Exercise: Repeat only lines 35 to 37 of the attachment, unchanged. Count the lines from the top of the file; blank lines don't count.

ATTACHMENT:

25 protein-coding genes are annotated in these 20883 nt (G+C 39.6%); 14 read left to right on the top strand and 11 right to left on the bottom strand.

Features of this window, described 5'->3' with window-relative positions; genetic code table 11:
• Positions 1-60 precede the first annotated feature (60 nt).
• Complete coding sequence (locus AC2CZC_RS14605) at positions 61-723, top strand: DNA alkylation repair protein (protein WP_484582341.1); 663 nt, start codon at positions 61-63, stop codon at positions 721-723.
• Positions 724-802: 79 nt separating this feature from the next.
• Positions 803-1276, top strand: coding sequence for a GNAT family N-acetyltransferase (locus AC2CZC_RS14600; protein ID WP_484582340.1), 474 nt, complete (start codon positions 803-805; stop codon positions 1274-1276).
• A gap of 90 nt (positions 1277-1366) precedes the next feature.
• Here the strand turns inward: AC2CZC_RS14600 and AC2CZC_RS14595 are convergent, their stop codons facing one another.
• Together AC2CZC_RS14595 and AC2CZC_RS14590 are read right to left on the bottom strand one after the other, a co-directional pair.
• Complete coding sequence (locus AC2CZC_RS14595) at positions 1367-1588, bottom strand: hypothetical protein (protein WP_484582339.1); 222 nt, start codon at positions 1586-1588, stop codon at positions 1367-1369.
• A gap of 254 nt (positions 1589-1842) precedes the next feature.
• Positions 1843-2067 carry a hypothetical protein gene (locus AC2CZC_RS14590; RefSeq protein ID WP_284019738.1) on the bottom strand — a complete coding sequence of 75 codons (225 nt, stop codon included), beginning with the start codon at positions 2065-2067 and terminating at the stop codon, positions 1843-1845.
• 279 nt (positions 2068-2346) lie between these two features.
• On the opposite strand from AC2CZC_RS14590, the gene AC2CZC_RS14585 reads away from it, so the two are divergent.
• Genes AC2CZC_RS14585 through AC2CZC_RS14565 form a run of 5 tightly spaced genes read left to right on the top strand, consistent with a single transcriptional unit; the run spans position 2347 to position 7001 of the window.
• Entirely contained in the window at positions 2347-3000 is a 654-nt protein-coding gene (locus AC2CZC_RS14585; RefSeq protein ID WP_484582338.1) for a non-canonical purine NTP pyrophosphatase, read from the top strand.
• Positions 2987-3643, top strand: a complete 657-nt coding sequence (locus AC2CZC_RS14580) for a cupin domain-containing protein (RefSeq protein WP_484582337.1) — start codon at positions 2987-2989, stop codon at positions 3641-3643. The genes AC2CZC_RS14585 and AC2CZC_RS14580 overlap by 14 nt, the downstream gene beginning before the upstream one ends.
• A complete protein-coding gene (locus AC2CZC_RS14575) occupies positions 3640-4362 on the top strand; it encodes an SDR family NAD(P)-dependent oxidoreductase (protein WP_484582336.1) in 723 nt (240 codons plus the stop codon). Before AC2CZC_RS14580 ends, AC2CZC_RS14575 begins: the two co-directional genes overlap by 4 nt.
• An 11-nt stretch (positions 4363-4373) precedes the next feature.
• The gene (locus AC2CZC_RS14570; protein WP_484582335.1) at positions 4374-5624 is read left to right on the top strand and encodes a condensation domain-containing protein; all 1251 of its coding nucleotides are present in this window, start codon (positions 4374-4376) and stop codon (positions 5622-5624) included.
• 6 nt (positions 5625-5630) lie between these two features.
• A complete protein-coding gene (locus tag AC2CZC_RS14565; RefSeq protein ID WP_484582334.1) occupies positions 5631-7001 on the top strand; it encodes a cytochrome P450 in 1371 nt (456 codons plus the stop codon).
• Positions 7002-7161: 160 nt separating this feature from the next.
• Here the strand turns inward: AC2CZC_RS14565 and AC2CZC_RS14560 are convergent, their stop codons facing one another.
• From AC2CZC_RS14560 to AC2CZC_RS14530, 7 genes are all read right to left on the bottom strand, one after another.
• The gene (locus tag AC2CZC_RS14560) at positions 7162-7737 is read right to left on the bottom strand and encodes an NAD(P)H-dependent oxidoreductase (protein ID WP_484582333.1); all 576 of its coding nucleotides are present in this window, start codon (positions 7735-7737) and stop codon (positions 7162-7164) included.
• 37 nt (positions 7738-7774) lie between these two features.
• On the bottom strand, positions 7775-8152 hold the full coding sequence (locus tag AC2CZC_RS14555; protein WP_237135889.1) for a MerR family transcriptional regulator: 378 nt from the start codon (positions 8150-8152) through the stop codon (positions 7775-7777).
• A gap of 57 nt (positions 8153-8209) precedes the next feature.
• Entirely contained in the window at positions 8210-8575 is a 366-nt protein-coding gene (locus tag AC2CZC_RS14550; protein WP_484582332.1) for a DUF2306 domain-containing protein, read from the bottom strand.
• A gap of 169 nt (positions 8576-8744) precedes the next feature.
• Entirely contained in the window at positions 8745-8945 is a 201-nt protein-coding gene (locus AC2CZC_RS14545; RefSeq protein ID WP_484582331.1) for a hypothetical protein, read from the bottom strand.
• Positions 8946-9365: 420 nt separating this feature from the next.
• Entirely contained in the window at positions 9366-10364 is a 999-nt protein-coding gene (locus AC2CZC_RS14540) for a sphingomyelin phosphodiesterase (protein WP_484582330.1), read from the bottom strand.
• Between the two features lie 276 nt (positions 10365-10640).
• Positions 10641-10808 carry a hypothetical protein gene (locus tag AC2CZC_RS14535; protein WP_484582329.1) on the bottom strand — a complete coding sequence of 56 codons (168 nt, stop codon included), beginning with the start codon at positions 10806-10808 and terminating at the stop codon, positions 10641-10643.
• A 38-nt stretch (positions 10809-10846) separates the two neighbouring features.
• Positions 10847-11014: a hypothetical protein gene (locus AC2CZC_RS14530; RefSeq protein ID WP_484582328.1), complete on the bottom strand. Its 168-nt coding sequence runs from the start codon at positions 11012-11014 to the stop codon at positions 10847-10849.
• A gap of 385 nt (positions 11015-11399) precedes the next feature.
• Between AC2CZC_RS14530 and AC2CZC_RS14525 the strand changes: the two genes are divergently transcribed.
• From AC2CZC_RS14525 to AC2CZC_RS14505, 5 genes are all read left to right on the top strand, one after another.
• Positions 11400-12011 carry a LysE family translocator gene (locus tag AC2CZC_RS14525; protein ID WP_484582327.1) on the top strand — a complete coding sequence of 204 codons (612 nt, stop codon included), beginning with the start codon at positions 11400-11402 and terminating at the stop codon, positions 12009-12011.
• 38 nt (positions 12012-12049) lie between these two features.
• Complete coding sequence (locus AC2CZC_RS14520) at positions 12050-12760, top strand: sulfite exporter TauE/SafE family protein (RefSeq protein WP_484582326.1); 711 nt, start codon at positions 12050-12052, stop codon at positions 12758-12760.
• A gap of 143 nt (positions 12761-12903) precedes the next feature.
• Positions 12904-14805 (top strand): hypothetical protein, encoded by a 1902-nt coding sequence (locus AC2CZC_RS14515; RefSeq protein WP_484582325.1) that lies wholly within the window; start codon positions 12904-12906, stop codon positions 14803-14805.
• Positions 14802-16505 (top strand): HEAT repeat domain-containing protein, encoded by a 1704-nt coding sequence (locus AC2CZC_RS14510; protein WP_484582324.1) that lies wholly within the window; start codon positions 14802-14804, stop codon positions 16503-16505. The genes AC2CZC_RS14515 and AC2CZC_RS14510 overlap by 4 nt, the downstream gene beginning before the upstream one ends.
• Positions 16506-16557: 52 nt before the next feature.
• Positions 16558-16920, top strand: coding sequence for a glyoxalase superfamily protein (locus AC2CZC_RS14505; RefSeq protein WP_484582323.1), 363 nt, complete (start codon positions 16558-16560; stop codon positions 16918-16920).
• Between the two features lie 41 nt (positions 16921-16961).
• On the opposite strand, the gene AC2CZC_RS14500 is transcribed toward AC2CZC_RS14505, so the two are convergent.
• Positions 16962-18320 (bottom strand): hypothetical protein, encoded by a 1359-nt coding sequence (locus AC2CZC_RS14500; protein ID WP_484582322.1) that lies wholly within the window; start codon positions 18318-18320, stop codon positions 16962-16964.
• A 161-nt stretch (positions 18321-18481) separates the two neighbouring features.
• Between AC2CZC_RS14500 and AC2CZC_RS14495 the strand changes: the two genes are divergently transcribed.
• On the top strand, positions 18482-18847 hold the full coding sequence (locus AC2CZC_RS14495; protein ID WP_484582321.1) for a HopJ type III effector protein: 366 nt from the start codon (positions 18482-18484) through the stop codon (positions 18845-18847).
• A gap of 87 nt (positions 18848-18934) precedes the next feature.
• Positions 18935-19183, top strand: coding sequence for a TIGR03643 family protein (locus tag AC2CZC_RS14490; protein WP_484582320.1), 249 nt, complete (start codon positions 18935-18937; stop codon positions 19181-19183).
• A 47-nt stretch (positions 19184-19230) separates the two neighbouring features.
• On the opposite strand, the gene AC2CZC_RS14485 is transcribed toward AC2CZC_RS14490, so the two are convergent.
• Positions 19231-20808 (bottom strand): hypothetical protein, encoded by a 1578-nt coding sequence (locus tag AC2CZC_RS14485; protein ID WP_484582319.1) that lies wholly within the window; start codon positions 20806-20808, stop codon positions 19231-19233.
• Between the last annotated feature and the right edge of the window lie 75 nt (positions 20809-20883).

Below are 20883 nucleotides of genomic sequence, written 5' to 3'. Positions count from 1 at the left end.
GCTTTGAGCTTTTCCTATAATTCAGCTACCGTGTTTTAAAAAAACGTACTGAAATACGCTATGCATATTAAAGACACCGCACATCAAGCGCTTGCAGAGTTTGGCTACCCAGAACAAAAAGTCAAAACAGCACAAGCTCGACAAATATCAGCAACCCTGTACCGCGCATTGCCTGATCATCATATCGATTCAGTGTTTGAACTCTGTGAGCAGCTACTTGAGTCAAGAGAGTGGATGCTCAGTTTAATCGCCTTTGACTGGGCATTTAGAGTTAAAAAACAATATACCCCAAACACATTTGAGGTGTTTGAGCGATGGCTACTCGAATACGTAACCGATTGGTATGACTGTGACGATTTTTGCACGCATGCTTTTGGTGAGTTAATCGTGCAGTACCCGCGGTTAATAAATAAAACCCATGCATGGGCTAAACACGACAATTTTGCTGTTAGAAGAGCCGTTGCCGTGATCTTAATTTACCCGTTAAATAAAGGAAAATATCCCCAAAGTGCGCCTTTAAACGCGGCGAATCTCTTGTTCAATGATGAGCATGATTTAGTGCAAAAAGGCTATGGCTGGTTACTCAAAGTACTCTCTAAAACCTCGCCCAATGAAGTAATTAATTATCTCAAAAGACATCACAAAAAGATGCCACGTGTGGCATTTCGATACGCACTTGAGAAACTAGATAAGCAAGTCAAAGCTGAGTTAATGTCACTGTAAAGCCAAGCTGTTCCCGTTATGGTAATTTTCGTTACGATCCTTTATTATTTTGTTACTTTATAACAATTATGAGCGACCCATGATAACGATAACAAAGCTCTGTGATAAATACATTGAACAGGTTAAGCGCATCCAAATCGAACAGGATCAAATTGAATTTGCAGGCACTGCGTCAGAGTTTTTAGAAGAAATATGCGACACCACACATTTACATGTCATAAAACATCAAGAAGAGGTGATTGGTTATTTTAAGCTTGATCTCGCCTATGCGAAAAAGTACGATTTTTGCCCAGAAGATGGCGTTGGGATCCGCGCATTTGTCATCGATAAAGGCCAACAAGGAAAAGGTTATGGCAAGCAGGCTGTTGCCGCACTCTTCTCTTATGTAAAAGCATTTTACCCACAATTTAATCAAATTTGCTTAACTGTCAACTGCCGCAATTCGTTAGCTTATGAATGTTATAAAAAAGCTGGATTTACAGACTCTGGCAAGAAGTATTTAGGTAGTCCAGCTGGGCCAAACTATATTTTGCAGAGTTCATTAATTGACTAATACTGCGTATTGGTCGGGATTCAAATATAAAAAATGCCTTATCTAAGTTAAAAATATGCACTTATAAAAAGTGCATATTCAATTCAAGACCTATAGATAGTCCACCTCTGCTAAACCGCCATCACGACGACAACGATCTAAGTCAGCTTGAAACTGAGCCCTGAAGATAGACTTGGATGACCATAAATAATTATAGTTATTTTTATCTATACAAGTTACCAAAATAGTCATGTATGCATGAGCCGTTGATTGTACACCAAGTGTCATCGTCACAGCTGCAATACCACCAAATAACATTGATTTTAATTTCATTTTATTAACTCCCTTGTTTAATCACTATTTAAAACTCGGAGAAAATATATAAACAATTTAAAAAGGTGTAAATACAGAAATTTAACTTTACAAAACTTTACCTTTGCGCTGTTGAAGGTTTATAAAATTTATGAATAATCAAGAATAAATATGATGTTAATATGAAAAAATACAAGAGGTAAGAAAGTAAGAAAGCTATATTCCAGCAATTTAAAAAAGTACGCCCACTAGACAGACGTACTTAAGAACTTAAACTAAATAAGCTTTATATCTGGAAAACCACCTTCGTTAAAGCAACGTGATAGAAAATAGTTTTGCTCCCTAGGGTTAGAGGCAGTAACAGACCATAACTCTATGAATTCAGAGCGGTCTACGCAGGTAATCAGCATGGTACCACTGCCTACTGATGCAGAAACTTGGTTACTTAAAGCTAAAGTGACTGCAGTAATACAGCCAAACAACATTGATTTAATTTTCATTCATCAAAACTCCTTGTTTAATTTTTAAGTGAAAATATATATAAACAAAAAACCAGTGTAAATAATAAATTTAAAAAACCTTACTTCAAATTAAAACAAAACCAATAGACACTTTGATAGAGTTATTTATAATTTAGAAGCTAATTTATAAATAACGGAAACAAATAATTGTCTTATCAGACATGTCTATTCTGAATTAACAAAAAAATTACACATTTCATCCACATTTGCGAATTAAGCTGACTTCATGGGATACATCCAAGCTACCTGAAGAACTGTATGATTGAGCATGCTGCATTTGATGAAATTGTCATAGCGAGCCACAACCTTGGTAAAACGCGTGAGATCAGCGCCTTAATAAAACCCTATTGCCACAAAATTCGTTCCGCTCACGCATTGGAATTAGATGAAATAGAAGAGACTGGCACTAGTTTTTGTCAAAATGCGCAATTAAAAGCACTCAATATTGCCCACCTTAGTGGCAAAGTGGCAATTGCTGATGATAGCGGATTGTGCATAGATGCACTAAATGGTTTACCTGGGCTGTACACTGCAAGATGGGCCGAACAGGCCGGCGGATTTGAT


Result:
• Between the two features lie 276 nt (positions 10365-10640).
• Positions 10641-10808 carry a hypothetical protein gene (locus tag AC2CZC_RS14535; protein WP_484582329.1) on the bottom strand — a complete coding sequence of 56 codons (168 nt, stop codon included), beginning with the start codon at positions 10806-10808 and terminating at the stop codon, positions 10641-10643.
• A 38-nt stretch (positions 10809-10846) separates the two neighbouring features.